The other type of Medicare Supplemental Insurance is not Medigap though it might be similar. This occurs when you’re retired and have both Medicare and also have group health plan (retiree) coverage from a former employer. While retiree coverage isn’t the same thing as a Medigap policy, it usually offers benefits that fill in some of Medicare’s gaps in coverage—such as coinsurance and deductibles. In this situation, Medicare usually pays first for your health care bills and your group health plan coverage pays second. Since Medicare pays first after you retire, your retiree coverage is likely to be similar to coverage under Medicare Supplement Insurance (Medigap). However, employer-based plans are not regulated by federal and state laws. How your particular retiree group health plan coverage works depends on the terms of your specific plan. Your employer or union, or your spouse’s employer or union, might not offer any health coverage after you retire. If you can get group health plan coverage after you retire, it might have different rules, and might not work the same way with Medicare. Thus, you would be wise to learn the details of your retiree group health plan and you can compare it with the various Medigap plans to see which type would be best in affordability and coverage for yourself and family. We suggest you consult with a professional insurance agent or employer Human Resources office or healthcare advocate or knowledgeable friend in assessing which type of supplemental insurance is best for your particular circumstances.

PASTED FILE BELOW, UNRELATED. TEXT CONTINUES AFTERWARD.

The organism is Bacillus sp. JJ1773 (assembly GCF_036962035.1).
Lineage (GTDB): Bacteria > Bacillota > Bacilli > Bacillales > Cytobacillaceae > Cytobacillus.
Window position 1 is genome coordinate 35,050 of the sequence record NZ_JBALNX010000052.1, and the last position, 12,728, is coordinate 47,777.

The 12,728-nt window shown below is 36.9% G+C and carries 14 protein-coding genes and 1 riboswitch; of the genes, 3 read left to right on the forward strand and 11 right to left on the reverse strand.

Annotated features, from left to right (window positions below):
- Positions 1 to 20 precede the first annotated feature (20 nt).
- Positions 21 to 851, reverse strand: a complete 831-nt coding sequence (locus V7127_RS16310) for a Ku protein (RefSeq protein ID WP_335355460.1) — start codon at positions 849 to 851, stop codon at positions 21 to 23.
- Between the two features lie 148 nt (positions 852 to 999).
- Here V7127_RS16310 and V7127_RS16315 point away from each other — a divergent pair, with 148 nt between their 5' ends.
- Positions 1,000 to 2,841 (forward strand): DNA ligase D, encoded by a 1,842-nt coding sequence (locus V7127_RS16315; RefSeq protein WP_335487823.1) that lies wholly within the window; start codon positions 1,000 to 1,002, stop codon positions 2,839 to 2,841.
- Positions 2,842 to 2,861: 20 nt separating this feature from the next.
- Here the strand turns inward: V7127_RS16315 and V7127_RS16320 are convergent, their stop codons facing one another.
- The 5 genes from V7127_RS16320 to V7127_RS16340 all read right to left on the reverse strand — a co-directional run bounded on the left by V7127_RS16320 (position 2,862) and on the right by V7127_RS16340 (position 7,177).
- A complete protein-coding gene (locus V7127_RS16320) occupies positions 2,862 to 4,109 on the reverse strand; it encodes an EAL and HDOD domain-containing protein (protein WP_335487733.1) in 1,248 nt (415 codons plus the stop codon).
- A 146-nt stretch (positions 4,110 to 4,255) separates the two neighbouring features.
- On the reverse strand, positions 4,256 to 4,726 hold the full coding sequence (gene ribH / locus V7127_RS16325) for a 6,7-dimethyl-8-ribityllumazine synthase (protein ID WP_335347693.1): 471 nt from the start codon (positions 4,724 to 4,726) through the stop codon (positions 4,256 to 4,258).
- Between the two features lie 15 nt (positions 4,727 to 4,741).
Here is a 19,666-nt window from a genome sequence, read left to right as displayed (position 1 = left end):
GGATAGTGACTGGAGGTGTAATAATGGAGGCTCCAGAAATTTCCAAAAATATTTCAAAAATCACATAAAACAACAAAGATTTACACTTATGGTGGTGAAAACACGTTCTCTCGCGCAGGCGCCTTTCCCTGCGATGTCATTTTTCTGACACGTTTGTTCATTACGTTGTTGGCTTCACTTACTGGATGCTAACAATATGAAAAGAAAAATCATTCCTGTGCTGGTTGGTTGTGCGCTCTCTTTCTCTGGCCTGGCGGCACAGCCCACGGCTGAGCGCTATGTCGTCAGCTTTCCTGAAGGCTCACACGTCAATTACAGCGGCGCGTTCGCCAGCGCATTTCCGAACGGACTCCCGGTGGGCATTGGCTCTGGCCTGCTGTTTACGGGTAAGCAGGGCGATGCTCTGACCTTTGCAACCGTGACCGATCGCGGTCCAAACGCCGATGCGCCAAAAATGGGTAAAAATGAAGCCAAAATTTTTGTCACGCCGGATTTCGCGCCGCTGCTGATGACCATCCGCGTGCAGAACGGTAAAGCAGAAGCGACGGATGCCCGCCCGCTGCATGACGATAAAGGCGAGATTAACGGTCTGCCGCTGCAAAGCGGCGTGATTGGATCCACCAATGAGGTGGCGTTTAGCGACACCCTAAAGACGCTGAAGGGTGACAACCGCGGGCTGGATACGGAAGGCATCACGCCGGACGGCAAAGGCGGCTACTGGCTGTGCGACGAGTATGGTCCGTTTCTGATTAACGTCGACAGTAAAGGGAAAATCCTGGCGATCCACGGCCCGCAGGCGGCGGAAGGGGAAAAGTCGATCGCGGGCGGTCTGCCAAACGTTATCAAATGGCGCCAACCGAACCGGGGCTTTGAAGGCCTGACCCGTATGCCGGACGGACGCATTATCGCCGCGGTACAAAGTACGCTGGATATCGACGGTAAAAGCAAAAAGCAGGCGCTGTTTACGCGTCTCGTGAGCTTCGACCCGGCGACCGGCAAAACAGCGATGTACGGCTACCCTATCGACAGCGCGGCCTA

Long-term Care Insurance